Next, start adding all of the ingredients into an aluminum pan.  This is where you really can get creative with using your favorite spices, hot sauces or in my case what I had available in my cabinet.  I used a can of beef broth, 2 large onions cut up into wedges, some minced garlic.  For the sweet I used a bottle of some awesome Sweet Bourbon Glaze that we picked up the last time we were in Door County, Wisconsin.  For heat, instead of using a few different hot sauces and spices etc, I opted to simply use one small can of  whole chilpolte peppers in adobo sauce.  I just put them in whole as they came in the can.  This may fine for myself but it turned out to be a little too spicey hot for my wife.  I didn’t realize that putting them in whole, seeds and all would bring on the heat like leaving the seeds from a jalapeno for instance.  I always think of chilpolte peppers as mild and smokey, but these babies had some heat!  Mix all that up and start grilling indirect or on your smoker at 225°.

Poor Man's Burnt Ends

This is what it all looked like while I was browning the meat.

Poor Man's Burnt Ends

I would come out and stir about every half hour.  I also used my SMOKIN WEDGIE to add a little more smoke flavor for the first two hours.

Poor Man's Burnt Ends

 

So, smoke it for two hours at 225° and then move the temp up to 300° for three more hours, again stirring every half hour, or as usual in my case, when you remember to.

Poor Man's Burnt Ends

This is about three or four hours in.  The longer you leave it on the darker it will get and the flavor will become more intense.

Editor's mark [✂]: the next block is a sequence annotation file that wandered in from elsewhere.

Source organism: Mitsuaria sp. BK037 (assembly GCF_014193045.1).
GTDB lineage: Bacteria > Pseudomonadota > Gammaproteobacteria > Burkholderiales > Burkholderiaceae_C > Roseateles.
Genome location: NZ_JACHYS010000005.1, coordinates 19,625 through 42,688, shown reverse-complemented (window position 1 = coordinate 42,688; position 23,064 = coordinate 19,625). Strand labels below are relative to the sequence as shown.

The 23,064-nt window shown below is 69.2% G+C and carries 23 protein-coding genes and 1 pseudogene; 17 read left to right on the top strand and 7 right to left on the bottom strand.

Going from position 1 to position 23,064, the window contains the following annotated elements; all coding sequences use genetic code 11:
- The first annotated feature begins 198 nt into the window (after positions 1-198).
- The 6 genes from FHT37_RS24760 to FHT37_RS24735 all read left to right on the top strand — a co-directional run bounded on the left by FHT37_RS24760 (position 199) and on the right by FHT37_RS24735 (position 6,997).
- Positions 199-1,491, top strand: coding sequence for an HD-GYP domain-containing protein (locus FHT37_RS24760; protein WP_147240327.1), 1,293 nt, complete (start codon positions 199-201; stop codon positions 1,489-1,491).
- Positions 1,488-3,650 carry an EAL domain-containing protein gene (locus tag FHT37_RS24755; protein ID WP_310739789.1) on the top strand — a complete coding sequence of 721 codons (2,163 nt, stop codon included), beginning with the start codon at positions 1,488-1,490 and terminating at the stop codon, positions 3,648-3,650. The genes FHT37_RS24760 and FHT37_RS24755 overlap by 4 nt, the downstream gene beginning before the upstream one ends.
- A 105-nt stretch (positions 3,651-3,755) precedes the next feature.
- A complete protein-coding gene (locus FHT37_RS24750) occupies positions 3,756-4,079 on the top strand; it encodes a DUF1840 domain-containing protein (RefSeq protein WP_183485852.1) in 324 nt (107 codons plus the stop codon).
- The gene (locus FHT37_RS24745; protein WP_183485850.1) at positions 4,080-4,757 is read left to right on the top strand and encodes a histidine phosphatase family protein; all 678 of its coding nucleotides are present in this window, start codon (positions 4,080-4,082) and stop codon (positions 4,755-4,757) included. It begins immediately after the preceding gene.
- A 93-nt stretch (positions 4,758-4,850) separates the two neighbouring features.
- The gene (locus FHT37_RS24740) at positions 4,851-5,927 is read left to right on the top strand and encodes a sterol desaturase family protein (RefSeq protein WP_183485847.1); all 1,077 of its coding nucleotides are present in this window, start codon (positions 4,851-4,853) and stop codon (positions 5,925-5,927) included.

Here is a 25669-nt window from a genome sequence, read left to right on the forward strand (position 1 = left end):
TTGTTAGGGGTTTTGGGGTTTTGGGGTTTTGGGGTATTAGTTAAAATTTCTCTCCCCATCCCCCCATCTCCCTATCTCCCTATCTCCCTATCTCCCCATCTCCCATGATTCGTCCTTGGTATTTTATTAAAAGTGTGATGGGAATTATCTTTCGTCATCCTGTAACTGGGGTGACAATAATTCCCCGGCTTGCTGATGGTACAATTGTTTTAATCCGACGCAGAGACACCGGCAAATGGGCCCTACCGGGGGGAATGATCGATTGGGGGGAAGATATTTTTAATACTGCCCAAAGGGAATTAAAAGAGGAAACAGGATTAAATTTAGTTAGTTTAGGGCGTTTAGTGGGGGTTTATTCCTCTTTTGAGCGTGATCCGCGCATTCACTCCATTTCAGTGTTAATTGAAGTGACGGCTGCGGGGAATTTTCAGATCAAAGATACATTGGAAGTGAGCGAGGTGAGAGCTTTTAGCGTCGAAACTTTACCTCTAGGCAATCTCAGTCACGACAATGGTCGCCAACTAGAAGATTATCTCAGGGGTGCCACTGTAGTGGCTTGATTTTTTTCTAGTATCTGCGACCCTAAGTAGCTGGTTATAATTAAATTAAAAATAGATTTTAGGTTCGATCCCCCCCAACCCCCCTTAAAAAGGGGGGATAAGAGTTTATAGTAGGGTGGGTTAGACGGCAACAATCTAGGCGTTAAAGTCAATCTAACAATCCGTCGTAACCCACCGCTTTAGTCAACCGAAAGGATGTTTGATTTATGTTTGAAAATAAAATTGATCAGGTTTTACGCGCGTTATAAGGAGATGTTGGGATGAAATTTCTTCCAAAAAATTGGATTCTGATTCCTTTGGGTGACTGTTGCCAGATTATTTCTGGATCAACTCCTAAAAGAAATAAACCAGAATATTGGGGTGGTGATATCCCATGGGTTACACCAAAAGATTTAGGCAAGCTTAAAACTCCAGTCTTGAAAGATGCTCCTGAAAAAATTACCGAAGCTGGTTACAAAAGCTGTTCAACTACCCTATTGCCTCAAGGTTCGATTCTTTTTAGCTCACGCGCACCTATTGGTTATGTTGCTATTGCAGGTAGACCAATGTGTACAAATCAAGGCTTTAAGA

DSC00179

 

Remember, this recipe is called “Poor Mans BURNT Ends”; so this is the color you want!  It’s not burnt, but it’s dark, caramelized and incredibly delicious.  Sure, beef brisket would taste a smudge better, but seriously for chuck roast, or stew meat, you can’t make it tastier than this.  Be creative! I purposely didn’t give you an ingredient list because this recipe just screams for you to use your imagination.

Burnt Ends

Keeping it simple, we just added a quick veggie and some mashed potatoes.  It was also good the next day on a bun eating it like a sloppy joe.

Give this recipe a try and let me know what you did different than I did, but more important, how you will improve it next time!  I already know that I will change it up a bit and use the leftover side muscle the next time I smoke a whole beef tenderloin; that sounds like a perfect use for that muscle you trim off a tenderloin.


  • Craig Brandon

    I think you may be missing the whole point and history behind Burnt Ends. They are typically made from the parts of a Full Packer brisket which includes the flat portion of the brisket, and the point portion. The point is the fatty heavily marbled and fatty portion on top that unless you are very good at smoking, sometimes gets thrown away or chopped. An alternative to chopping it all is to cube it after smoking and slicing, then putting it in a pan with additional rub, sometimes some sauce, then placing it back on the smoker to render down farther into little bite sized portions of meat candy. 🙂 I would never use a prime cut or a flat for burnt ends, but rather use the parts that are borderline edible. Hope this helps.

    • Thanks for leaving a comment Craig. I’m fully aware of burnt ends, believe me. My post is an alternative to the classic burnt ends. Cheaper cut of meat, much less time than preparing a brisket and then start smoking the burnt ends, etc. It’s simply an alternative.